We like to surprise the boys with things from time to time. An acceptable form of torture, as they get into the car asking a million and one questions. “Where are we going?” “Uh, why are we in our pajamas?” And then come the guesses. “It’s a sleepover. I know it’s a sleepover.”
“It’s not a sleepover. I don’t think you even know that the thing we’re doing exists, so you won’t be able to guess it.”
They fixed their seat belts after I took the pictures and saw they weren’t sitting properly. Kids.
“We’re going to a… movie?” “In a… car?”
“But where will we watch the movie?”
“Up there on that big screen.”
“It is not a screen. It’s a sign with all the words scraped off.”
I had the good smarts to run back inside just before we left the house to grab our Calvin & Hobbes books. We wanted to be at the Lynn Drive In early enough to get a good spot, but that means waiting for the movie to start. The boys read, quite pleasantly — if not slightly confused — while we waited.
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10 years ago this summer, two young and in love early twenty-somethings went to their first movie together — also at a drive in. Oh yes, it was us. We went in FireDad’s dark green Mustang and sat between car loads of families there to see Finding Nemo. Nemo always holds a special place in our heart.
I handed my phone to BigBrother to snap a quick picture.
We look different than we did 10 years ago. I like us better now.
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Eventually the lights on the screen-slash-sign-with-the-words-scraped-off started to flicker and the previews began. The boys sat in the back of our car, piled on top of sleeping bags and a Very Hungry Caterpillar comforter and pillows and blankies and their jaws dropped as the movie began.
As we’ve already started back-to-school bedtimes (7:30, with BigBrother allowed to stay up and read for a bit), LittleBrother almost didn’t make it through the movie as it started at 8:45. He curled up on the blankets, his eyes still attached to the screen. I asked him if he was okay. “Yes, I’m tired but I want to watch the movie.” Sleep hung on each word, and I smiled from my green camping chair just outside the back of our car.
He made it. When it ended, we piled everything back into the car and drove the 47 miles back to our house with two sleeping kids. I smiled at a memory stuck in my head from decades gone by; riding home, tucked into the silky brown camping sleeping back in the bed of my dad’s pick-up truck, I stared up at the black night sky sprinkled with stars, my mom next to me. The 80’s were different, weren’t they?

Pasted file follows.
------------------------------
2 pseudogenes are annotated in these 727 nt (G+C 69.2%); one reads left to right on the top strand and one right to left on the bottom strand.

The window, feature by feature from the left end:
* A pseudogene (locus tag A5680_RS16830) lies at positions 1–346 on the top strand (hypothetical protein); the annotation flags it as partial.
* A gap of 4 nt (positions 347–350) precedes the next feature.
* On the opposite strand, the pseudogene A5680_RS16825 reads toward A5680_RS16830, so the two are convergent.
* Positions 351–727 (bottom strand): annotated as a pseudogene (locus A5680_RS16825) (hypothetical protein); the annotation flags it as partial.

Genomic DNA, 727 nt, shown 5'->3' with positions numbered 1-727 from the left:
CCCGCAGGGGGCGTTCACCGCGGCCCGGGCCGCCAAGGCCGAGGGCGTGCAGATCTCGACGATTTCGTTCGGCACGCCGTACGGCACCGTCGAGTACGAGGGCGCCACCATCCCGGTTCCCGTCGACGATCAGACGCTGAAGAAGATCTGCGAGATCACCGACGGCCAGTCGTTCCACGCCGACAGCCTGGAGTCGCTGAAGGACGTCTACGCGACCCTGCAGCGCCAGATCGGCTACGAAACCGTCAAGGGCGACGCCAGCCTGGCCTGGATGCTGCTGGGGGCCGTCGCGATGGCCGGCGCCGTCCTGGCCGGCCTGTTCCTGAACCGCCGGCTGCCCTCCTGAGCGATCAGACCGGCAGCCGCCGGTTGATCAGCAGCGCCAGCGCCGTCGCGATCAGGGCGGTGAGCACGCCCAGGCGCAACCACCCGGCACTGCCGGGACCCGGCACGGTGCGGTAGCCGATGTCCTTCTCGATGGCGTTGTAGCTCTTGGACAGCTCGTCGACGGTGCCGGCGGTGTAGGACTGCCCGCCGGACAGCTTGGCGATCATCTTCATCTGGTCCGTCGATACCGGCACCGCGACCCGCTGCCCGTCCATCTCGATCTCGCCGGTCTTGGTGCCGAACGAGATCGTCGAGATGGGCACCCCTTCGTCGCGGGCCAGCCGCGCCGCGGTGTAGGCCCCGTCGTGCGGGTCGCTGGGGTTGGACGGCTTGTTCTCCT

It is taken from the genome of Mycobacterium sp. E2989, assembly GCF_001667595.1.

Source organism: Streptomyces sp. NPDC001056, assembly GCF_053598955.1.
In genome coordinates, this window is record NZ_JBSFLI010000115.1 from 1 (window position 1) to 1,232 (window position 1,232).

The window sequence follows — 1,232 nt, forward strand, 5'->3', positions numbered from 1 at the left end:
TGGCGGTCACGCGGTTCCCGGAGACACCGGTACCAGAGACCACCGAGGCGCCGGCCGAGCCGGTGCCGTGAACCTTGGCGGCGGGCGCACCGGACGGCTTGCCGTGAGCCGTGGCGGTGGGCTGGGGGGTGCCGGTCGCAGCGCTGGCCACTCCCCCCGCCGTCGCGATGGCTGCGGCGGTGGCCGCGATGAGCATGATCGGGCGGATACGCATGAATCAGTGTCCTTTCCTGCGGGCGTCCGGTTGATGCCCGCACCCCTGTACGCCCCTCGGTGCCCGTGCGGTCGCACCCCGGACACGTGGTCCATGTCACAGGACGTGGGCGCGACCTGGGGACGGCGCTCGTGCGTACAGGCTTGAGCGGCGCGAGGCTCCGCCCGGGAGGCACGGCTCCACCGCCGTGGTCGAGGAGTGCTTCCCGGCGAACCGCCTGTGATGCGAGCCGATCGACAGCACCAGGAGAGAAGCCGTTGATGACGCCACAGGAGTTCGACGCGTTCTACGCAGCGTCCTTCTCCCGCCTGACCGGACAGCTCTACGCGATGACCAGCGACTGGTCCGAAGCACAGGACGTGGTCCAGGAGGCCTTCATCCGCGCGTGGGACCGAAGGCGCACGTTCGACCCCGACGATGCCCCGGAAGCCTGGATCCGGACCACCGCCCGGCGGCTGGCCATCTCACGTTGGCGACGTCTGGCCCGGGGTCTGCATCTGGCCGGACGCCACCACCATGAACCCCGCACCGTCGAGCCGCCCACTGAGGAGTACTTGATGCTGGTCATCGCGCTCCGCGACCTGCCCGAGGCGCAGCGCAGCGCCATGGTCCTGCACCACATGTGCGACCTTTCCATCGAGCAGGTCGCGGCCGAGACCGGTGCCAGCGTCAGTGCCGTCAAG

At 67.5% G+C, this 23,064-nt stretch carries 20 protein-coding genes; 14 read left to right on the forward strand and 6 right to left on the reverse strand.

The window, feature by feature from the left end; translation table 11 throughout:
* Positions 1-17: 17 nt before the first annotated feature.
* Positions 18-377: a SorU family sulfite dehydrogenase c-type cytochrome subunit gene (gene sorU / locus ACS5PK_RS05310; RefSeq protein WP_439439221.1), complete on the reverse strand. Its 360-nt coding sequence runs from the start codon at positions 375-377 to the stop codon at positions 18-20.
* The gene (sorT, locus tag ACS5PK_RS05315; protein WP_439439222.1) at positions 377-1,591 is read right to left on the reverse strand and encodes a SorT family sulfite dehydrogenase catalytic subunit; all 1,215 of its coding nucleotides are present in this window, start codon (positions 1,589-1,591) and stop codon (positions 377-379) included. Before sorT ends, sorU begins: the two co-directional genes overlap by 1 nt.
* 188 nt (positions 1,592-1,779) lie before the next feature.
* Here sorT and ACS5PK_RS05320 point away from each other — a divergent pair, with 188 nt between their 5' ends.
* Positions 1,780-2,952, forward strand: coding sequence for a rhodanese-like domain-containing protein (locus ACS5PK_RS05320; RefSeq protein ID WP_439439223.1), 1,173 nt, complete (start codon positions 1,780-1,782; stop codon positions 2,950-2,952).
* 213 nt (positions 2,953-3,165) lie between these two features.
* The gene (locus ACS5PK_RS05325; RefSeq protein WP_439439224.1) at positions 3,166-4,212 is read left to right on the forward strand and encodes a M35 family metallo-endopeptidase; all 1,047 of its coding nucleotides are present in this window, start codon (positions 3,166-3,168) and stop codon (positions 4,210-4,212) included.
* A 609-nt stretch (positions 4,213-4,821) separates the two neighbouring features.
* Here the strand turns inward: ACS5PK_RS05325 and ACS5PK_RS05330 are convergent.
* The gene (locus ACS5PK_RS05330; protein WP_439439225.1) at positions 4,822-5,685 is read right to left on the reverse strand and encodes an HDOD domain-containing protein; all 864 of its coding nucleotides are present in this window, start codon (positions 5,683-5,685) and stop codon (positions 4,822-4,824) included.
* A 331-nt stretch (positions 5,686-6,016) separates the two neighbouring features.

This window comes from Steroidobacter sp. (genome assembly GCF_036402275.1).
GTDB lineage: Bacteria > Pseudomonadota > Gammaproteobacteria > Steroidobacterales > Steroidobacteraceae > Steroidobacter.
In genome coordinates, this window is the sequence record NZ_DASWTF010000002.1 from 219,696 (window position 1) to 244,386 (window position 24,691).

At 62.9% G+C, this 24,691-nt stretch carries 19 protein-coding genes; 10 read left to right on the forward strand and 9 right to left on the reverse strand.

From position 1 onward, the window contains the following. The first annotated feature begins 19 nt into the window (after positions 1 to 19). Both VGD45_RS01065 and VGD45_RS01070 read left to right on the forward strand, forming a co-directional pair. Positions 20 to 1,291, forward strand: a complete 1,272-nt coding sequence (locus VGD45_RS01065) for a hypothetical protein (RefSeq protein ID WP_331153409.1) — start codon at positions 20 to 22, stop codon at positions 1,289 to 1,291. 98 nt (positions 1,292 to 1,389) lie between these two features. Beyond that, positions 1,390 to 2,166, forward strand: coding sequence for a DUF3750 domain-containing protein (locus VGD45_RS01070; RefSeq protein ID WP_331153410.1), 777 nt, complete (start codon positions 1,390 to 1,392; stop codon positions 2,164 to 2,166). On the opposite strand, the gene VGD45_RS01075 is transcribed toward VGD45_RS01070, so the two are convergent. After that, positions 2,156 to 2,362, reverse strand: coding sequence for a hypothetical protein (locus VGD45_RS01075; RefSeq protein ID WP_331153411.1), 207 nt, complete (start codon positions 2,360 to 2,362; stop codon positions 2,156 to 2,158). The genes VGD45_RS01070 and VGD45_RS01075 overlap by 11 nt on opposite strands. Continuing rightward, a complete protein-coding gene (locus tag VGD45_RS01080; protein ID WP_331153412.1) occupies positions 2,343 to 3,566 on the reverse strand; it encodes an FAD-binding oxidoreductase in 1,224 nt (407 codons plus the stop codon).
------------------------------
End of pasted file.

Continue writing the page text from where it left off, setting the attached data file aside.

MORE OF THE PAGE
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We didn’t take our sons to the Drive In to be part of a movement, but apparently we’re part of a movement anyway. We drove 47 miles to the Drive In because that’s the closest one. They’ve been disappearing for decades. But since the film industry is now the digital movie industry — read: no film — Drive Ins are going to be forced to shut down in about three months unless they can fork over $80,000 per projector.
Honda wants to save the Drive In. I want to hug Honda. Basically, they’re donating five of the expensive projectors to the Drive Ins that we, the people who love Drive Ins, choose. I obviously just went and voted for Lynn Drive In in Strasburg, OH. I strongly encourage you to go vote for your local Drive In Theater — or, if you don’t have one and you can spare a click, please vote for ours so my boys can keep creating memories. (You can also text a vote: Text Vote81 to 444999.)
I didn’t realize I’d feel so strongly about this campaign to save Drive In theaters. I didn’t realize a simple summer surprise for the boys would turn into something more, but that’s the way things go. I’ll be sharing this post regularly — though I can’t find a date that the campaign ends.
Now go visit Project Drive In, pledge to visit a Drive In, and help spread the word. My sons thank you.